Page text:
There’s been trials and tribulations,
You know I’ve had my share.
But I’ve climbed the mountain, I’ve crossed the river, and I’m almost there.
— Princess Tiana, “Almost There”
There is much to admire in Disney’s new film, The Princess and The Frog: the lovely heroine’s graceful confidence and common sense, a plot deeply immersed in 1920s New Orleans culture, music, and religion with the art deco flair of an Aaron Douglas painting, and an honest-to-goodness African-American villain to vanquish.
Prof. Susurro at the blog, Like a Whisper, has posted an excellent review of the film that is comprehensive and critically engaging, so I won’t attempt another one here.
What I would like to think through, however, is the story’s self-reflexiveness. I wasn’t prepared for how curiously self-aware Disney’s cinematic coronation of its first black princess would be; the film indirectly acknowledges the role that its own storytellers (and marketing execs) have played in shaping our society’s narrative of beauty, love, and personal fulfillment. It gestures toward the ways that black women have historically felt excluded by “snowy whites” in order to place Princess Tiana on the throne.
Tiana often reminds us, for instance, that “wishing on a star” isn’t enough. She insists on the futility of waiting around for “her prince to come” and save her. These are the core values of Disney’s trademark simulated reality, and yet non-white children have had to work damn hard to maintain their sanity once it is discovered that the enigmatic power of a Sleeping Beauty’s whiteness will forever be out of reach.
So I’m intrigued by Disney’s efforts to use the material culture of Tiana’s environment to distance her from characters like The Bluest Eye‘s Pecola and Sapphire’s Precious. The single brown doll in Tiana’s room as a child is juxtaposed against the suite of her wealthy white friend, Charlotte La Bouff, whose shelves are overflowing with brand new white princess dolls and dozens of unworn princess dresses. Some refer to Charlotte as a parody of the southern belle, but I’m drawn to the idea that her thick accent and spoiled silliness disguises a larger critique of our generation’s relentless and unthinking consumption of the Disney narrative. (Seriously, why is Cinderella on our baby diapers?) Tiana may appear to be too poor and too black to participate in this narrative, but the hard truth is that self-destructive fantasies are all too freely available to those of us who have been taught that what we have – and who we are – isn’t good enough.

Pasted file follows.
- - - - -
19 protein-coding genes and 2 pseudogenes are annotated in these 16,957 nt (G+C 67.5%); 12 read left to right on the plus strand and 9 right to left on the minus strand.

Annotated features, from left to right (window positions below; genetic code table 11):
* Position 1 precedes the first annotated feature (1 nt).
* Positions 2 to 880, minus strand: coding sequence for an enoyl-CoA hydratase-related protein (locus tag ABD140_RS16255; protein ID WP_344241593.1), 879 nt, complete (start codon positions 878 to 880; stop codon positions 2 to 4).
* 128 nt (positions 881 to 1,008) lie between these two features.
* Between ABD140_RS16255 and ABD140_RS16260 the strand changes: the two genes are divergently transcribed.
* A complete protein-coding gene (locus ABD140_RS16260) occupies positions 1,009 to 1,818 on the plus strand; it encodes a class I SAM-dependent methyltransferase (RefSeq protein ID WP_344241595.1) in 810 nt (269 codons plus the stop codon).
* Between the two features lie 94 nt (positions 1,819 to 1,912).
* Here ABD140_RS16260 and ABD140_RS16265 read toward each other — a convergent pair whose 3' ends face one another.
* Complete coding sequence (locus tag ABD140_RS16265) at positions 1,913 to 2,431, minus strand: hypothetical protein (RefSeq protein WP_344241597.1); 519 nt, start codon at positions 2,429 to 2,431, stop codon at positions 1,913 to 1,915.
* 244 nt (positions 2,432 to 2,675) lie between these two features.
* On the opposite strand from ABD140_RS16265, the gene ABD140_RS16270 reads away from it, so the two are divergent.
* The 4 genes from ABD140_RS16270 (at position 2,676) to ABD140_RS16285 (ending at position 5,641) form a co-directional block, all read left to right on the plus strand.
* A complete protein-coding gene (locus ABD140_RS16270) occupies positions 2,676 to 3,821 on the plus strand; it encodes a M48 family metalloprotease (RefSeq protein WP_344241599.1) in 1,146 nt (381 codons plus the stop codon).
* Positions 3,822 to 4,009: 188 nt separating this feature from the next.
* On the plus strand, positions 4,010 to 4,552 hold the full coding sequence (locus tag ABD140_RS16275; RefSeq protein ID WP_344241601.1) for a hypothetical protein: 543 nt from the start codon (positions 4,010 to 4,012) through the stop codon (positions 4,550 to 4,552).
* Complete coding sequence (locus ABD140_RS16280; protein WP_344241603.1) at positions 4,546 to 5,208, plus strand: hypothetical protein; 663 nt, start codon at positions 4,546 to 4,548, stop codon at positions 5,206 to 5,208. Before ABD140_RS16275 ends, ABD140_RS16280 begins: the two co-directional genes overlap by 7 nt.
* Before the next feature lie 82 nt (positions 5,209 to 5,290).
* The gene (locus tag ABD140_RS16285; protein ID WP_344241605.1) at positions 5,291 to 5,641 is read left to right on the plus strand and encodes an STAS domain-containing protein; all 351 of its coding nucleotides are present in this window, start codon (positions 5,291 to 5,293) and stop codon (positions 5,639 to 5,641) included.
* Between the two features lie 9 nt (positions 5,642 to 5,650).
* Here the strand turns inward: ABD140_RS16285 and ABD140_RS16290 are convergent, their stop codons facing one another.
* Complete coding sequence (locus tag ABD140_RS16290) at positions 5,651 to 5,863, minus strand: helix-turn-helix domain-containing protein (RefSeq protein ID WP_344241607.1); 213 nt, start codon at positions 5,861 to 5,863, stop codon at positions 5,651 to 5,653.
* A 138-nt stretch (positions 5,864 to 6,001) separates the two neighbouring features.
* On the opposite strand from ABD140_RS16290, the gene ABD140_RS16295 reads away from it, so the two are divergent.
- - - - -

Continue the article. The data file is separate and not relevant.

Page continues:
Ironically, Tiana illustrates a common strategy for black women’s survival through her toughness, independence, and focus. She tells Prince Naveen that she’s worked hard for everything she’s got. Despite the odds against folks of “her kind of background,” The Princess and the Frog conveys Tiana’s determination by initially undermining the value of being a princess and by turning its heroine and her lover (in another reversal of a “traditional” fairytale) into frogs. This can be problematic, as Prof. Susurro points out, and as one of my girlfriends reminded me, Tiana does eventually call out to that wishing star. She is rescued – in part by her own efforts – but also by the handsome prince.
In other words, Disney still finds a way to keep it hyperreal.
I’m a bit worried that my exuberance for this film (and not, say, Precious) is hypocritical; both are fantasies that contain their own distortions and truths. My initial impression, however, is that Disney’s strategy is an effective one, given that its representation of black lives in The Princess and the Frog is not only creative, but productively alert to the historical tension between our culture of consumption and the inner lives of African American girls. My daughter loved the film, I should add. And it feels pretty good to sing along to the soundtrack with her in the car these days.
What did you think?